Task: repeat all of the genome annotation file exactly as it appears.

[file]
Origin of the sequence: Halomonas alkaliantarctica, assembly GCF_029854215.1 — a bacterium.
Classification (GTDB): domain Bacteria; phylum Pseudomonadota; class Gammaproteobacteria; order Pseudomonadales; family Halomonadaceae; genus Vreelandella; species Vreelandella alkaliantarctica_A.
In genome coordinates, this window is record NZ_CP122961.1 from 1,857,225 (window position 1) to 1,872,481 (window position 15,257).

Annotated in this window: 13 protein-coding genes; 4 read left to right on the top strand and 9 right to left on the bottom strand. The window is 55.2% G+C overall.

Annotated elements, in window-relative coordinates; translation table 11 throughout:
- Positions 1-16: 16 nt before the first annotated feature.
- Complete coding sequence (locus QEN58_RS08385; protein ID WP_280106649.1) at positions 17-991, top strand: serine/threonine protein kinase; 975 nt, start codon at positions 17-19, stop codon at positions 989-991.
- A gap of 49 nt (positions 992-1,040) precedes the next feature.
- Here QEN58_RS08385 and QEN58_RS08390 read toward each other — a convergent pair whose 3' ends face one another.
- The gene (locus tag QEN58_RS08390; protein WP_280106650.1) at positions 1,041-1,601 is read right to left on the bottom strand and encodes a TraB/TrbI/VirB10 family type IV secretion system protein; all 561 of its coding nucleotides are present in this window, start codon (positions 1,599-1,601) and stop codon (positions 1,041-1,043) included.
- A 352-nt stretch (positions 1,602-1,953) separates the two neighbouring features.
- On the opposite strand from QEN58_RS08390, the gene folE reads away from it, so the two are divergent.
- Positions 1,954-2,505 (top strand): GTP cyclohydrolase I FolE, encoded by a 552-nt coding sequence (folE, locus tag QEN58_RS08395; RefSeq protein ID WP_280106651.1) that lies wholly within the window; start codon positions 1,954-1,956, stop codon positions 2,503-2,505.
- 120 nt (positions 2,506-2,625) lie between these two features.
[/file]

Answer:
Origin of the sequence: Halomonas alkaliantarctica, assembly GCF_029854215.1 — a bacterium.
Classification (GTDB): domain Bacteria; phylum Pseudomonadota; class Gammaproteobacteria; order Pseudomonadales; family Halomonadaceae; genus Vreelandella; species Vreelandella alkaliantarctica_A.
In genome coordinates, this window is record NZ_CP122961.1 from 1,857,225 (window position 1) to 1,872,481 (window position 15,257).

Annotated in this window: 13 protein-coding genes; 4 read left to right on the top strand and 9 right to left on the bottom strand. The window is 55.2% G+C overall.

Annotated elements, in window-relative coordinates; translation table 11 throughout:
- Positions 1-16: 16 nt before the first annotated feature.
- Complete coding sequence (locus QEN58_RS08385; protein ID WP_280106649.1) at positions 17-991, top strand: serine/threonine protein kinase; 975 nt, start codon at positions 17-19, stop codon at positions 989-991.
- A gap of 49 nt (positions 992-1,040) precedes the next feature.
- Here QEN58_RS08385 and QEN58_RS08390 read toward each other — a convergent pair whose 3' ends face one another.
- The gene (locus tag QEN58_RS08390; protein WP_280106650.1) at positions 1,041-1,601 is read right to left on the bottom strand and encodes a TraB/TrbI/VirB10 family type IV secretion system protein; all 561 of its coding nucleotides are present in this window, start codon (positions 1,599-1,601) and stop codon (positions 1,041-1,043) included.
- A 352-nt stretch (positions 1,602-1,953) separates the two neighbouring features.
- On the opposite strand from QEN58_RS08390, the gene folE reads away from it, so the two are divergent.
- Positions 1,954-2,505 (top strand): GTP cyclohydrolase I FolE, encoded by a 552-nt coding sequence (folE, locus tag QEN58_RS08395; RefSeq protein ID WP_280106651.1) that lies wholly within the window; start codon positions 1,954-1,956, stop codon positions 2,503-2,505.
- 120 nt (positions 2,506-2,625) lie between these two features.